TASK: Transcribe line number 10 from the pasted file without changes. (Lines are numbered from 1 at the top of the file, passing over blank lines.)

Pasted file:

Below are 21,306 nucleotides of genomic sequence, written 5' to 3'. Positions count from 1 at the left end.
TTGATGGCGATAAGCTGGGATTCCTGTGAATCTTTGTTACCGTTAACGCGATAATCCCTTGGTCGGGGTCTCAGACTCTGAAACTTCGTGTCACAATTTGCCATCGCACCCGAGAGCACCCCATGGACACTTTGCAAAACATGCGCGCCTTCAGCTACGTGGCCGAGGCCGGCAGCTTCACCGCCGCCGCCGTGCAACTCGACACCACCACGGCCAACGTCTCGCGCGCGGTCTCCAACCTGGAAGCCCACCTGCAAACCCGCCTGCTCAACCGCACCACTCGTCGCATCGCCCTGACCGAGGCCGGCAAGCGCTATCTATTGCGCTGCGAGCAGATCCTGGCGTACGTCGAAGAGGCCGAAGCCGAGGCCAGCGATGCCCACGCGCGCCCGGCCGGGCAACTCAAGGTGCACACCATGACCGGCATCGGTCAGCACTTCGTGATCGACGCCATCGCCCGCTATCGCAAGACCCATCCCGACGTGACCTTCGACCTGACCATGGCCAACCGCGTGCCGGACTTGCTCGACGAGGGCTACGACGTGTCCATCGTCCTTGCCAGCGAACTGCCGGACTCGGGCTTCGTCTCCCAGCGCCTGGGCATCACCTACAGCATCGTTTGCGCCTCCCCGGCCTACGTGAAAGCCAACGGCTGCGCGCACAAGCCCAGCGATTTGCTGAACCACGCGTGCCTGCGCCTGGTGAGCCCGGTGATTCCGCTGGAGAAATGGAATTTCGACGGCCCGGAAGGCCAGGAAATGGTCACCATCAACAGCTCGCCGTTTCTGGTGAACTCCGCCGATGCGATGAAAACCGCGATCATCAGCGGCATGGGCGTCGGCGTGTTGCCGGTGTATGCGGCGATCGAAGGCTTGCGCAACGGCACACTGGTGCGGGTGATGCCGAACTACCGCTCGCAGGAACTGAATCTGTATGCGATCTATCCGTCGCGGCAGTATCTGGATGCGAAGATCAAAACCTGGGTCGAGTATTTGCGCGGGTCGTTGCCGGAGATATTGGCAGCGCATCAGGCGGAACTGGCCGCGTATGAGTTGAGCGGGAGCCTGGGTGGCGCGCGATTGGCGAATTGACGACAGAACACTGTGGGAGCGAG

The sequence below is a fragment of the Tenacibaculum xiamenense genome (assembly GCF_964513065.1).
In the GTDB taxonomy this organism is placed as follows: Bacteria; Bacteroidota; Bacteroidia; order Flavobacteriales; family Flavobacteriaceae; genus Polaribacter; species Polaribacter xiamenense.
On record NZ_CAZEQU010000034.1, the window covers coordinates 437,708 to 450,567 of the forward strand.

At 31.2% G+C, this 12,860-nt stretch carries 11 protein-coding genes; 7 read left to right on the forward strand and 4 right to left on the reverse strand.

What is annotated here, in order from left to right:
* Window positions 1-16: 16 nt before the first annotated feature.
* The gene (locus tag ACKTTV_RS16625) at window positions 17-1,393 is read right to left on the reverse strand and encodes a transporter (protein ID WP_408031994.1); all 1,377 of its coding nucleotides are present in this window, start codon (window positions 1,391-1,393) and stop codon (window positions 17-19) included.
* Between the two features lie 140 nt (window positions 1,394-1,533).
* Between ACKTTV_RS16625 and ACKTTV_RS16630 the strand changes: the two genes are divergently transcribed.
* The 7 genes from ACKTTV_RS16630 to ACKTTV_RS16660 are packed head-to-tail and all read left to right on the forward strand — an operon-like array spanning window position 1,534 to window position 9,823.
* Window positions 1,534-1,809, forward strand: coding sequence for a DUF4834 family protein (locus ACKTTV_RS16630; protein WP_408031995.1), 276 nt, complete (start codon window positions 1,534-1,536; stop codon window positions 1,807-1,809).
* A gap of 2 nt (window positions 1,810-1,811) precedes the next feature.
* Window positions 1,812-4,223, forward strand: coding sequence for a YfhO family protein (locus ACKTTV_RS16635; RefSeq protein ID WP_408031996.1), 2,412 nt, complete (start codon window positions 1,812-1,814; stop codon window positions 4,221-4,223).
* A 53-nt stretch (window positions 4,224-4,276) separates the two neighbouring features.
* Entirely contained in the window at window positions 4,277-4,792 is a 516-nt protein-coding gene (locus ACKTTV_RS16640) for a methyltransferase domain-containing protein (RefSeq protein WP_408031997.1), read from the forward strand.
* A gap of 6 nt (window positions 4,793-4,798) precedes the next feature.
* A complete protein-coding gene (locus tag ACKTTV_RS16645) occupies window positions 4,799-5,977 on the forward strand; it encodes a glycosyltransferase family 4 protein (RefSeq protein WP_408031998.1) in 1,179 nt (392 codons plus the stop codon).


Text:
* Between the two features lie 140 nt (window positions 1,394-1,533).